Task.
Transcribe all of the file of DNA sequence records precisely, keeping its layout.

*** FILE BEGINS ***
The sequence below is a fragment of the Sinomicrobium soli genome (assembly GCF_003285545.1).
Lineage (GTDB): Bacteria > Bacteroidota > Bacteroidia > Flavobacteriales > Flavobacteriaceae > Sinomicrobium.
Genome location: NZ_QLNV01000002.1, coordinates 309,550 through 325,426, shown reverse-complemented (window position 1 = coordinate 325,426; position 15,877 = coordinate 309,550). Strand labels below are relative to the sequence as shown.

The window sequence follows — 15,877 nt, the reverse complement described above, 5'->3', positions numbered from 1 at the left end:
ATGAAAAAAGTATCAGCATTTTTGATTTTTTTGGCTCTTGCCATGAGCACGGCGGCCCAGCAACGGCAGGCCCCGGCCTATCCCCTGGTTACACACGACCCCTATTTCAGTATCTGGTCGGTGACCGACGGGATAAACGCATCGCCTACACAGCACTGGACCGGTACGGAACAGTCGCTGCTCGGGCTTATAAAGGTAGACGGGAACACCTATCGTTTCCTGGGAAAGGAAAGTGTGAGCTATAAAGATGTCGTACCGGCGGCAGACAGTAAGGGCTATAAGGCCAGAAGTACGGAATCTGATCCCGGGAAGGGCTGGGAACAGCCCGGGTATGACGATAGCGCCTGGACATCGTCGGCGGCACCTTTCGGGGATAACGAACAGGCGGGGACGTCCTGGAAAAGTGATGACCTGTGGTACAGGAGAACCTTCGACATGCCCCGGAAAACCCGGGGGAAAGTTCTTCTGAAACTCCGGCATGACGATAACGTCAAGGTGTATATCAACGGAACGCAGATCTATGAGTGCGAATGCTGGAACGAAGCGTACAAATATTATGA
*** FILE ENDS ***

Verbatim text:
The sequence below is a fragment of the Sinomicrobium soli genome (assembly GCF_003285545.1).
Lineage (GTDB): Bacteria > Bacteroidota > Bacteroidia > Flavobacteriales > Flavobacteriaceae > Sinomicrobium.
Genome location: NZ_QLNV01000002.1, coordinates 309,550 through 325,426, shown reverse-complemented (window position 1 = coordinate 325,426; position 15,877 = coordinate 309,550). Strand labels below are relative to the sequence as shown.

The window sequence follows — 15,877 nt, the reverse complement described above, 5'->3', positions numbered from 1 at the left end:
ATGAAAAAAGTATCAGCATTTTTGATTTTTTTGGCTCTTGCCATGAGCACGGCGGCCCAGCAACGGCAGGCCCCGGCCTATCCCCTGGTTACACACGACCCCTATTTCAGTATCTGGTCGGTGACCGACGGGATAAACGCATCGCCTACACAGCACTGGACCGGTACGGAACAGTCGCTGCTCGGGCTTATAAAGGTAGACGGGAACACCTATCGTTTCCTGGGAAAGGAAAGTGTGAGCTATAAAGATGTCGTACCGGCGGCAGACAGTAAGGGCTATAAGGCCAGAAGTACGGAATCTGATCCCGGGAAGGGCTGGGAACAGCCCGGGTATGACGATAGCGCCTGGACATCGTCGGCGGCACCTTTCGGGGATAACGAACAGGCGGGGACGTCCTGGAAAAGTGATGACCTGTGGTACAGGAGAACCTTCGACATGCCCCGGAAAACCCGGGGGAAAGTTCTTCTGAAACTCCGGCATGACGATAACGTCAAGGTGTATATCAACGGAACGCAGATCTATGAGTGCGAATGCTGGAACGAAGCGTACAAATATTATGA